The term “Islamic Art” is a general description of all artistic works of the Muslim world: ornate calligraphy, decorated metalwork, colourful ceramics, delicate glass vessels, miniature paintings, resplendent carpets, sophisticated textiles, etc. Islamic art characterized the work of artists and artisans in all of the lands conquered by Muslim armies from A.D. 622 to the fall of the Ottoman Empire in the early 1920’s. During these 1300-odd years, although Muslim empires rose and fell, there prevailed a continuum of Islamic cultural unity with a variety of rich local traditions; it was a clearly recognizable Islamic style.
At first, Islam borrowed extensively from the artistic traditions of the conquered lands: Judean, Persian, Hellenistic, Roman, Cretan, Byzantine, and Sassanian. With the spread of the Word of the Prophet to central Asia and north Africa, the native artists and artisans now working under the new masters developed characteristic traditions, styles, modes of expression, iconographies, and symbols of their own.
The craftsmen of the Islamic period founded an artistic language that became a recognizable characteristic of Islamic metalwork and which has continued with only minor changes to this day. Most of the Islamic metal objects are functional but artistic in their style.
The metals used were beaten copper, sheet or cast brass, cast bronze, cast high tin bronze. (Weapons were of Damascus steel.) The minorities of the metal artifacts that are made of precious metals (gold and silver) were crafted for ornamental purposes: The luxury items are richly decorated to the delight the beholder.
Stages of Islamic Metalwork
Under the Abbasid caliphate in the ninth century, Baghdad became the focus of the Muslim world, and the city attracted artists, poets, and musicians from all over the Arab world. During that period, brass — which was cheap and durable and easily worked and mass-produced — was used extensively, both for everyday utensils and luxury ware. The best brassware was made in Khurasan in eastern Iraq, where there was an abundant supply of copper and tin and a long tradition of metalworking.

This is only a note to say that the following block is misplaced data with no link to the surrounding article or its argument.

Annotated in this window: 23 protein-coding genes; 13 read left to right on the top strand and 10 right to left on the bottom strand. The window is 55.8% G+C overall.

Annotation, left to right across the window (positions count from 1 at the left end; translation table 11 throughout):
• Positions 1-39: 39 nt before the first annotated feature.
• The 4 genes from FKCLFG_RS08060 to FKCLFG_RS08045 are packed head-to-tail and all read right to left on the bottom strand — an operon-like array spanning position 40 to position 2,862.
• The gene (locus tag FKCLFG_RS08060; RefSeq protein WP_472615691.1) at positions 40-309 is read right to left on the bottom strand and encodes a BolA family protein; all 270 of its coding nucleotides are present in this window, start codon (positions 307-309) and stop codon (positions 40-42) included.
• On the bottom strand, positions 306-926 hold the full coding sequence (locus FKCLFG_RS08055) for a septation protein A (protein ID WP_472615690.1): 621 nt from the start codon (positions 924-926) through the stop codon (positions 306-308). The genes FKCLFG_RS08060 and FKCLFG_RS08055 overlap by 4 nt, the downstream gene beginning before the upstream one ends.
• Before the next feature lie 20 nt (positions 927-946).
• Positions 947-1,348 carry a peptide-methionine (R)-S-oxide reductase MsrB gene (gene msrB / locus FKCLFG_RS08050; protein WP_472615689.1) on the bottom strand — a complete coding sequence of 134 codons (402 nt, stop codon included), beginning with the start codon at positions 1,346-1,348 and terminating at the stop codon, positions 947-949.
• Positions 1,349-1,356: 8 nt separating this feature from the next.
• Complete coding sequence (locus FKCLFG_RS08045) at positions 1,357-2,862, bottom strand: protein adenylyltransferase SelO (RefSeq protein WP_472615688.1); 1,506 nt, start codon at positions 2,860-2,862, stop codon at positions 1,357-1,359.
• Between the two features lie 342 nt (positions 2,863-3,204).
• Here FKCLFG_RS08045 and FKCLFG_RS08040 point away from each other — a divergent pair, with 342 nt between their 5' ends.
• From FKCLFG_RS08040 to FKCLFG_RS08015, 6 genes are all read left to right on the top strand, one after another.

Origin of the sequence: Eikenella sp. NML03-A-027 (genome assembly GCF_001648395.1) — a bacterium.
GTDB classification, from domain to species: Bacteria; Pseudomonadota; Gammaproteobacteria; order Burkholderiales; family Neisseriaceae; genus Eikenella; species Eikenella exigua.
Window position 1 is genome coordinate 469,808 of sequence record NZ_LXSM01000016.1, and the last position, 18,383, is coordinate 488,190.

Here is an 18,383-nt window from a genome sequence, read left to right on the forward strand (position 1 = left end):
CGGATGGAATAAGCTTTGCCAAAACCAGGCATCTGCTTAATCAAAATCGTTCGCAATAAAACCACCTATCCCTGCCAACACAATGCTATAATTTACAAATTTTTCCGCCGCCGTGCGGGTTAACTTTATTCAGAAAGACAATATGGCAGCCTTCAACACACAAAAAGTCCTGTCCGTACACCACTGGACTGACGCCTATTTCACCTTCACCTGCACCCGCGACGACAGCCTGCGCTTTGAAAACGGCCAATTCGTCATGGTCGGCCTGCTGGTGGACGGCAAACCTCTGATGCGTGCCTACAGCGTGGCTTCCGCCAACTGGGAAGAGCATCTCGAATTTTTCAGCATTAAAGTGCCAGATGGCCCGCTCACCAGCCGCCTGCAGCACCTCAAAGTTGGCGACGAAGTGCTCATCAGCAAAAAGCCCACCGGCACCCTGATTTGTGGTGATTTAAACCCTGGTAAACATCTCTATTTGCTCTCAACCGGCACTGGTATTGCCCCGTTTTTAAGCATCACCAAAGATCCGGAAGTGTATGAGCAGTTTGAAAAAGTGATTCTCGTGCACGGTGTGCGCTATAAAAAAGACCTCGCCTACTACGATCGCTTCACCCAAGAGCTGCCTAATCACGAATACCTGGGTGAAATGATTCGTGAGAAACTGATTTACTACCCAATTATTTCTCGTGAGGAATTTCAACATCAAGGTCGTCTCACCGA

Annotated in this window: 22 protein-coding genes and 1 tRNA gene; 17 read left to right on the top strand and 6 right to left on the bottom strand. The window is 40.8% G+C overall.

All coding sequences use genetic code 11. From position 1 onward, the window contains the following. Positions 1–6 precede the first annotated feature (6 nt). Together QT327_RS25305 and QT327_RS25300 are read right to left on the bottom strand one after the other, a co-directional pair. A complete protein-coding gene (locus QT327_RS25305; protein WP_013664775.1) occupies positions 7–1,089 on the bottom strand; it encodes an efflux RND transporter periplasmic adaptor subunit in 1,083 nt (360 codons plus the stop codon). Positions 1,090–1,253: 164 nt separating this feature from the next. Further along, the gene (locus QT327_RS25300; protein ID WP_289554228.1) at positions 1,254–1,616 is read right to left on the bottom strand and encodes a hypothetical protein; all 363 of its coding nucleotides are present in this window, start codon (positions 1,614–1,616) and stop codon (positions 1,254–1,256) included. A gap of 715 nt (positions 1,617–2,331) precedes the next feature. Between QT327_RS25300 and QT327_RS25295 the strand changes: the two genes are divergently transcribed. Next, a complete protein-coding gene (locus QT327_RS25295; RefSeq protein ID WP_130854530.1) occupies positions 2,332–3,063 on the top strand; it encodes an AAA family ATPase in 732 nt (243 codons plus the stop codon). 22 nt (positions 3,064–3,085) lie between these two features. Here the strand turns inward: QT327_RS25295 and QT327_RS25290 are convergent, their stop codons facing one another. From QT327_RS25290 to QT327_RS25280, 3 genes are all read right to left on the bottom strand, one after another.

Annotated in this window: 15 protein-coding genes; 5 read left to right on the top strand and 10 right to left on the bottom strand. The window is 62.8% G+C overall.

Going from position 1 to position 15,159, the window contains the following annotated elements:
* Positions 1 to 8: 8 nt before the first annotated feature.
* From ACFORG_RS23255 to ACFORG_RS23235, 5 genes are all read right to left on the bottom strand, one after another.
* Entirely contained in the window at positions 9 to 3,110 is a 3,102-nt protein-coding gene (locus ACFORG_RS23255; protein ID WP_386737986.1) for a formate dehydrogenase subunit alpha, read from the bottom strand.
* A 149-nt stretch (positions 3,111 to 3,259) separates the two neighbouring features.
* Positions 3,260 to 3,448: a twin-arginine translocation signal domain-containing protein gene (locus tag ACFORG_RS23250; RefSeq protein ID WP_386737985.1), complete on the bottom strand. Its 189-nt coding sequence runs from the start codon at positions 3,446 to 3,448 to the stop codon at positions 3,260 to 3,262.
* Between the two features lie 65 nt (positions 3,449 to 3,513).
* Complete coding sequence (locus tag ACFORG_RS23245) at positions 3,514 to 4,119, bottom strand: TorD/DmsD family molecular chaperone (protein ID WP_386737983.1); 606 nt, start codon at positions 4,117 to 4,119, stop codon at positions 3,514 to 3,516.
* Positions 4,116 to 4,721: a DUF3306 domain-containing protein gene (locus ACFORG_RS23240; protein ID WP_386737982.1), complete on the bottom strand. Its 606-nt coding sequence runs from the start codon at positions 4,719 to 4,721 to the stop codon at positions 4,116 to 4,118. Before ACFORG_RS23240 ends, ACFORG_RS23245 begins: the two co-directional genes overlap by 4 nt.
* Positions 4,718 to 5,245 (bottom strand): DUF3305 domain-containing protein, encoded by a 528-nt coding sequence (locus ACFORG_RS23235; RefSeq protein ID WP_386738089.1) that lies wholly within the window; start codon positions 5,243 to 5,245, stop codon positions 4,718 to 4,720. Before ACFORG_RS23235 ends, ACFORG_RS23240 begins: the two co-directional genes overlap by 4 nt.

Yet historians tell of the jewel-encrusted gold and silver vessels from which the Abbasid caliphs ate and drank.
When Genghis Khan (1162-1227) and his Mongol army invaded northeastern Iraq, they laid waste to the renowned metal workshops of Khurasan. A few of the craftsmen, however, fled westwards and set up new centres for the production of fine metalwork in Mosul, set on the banks of the Tigris River. Later, important centres were also established in Damascus and Cairo.
Most of the metal artifacts of this period were luxury items made of bronze and inlaid with silver. The glittery decorative motifs include bands, medallions, figurative designs, scrolls, inscriptions, and arabesques, which entirely cover the vessel.
From the thirteenth to fifteenth centuries in Egypt and Syria and in the modern era, Islamic metalwork is best known for its intricately designed bronze vessels inlaid with precious metals, mainly silver. The craftsmen refined the inlay techniques that had been in use since the Roman and Sassanian times.
This art form, originating in eastern Iran, spread to Syria and Egypt, especially Damascus and Cairo. In Damascus it became particularly popular; hence it became renowned as “Damascus Ware.” This technique reached a peak in the thirteenth and fourteen centuries, when the most elaborate Islamic metalwork was produced.
When the Mamluks ruled Damascus and Cairo in the fourteenth and fifteenth centuries, they amassed great wealth from conquest and subjugation. They became very important patrons of inlaid metalwork and they lavishly ordered artifacts with dedicatory inscriptions and blazons that glorified their name. In order to highlight the ornamentation, the craftsmen increased the proportion of zinc in the copper alloy, lending the brass a golden hue.
The Inlay Technique
Mastering of artistic techniques (tawdshiya; tat’im) represents a high point in Islamic metalwork of the twelfth to the nineteenth centuries. In early Islamic periods large numbers of bronze vessels were cast, along with valuable vessels raised in gold and silver, for the princely courts and the homes of the wealthy.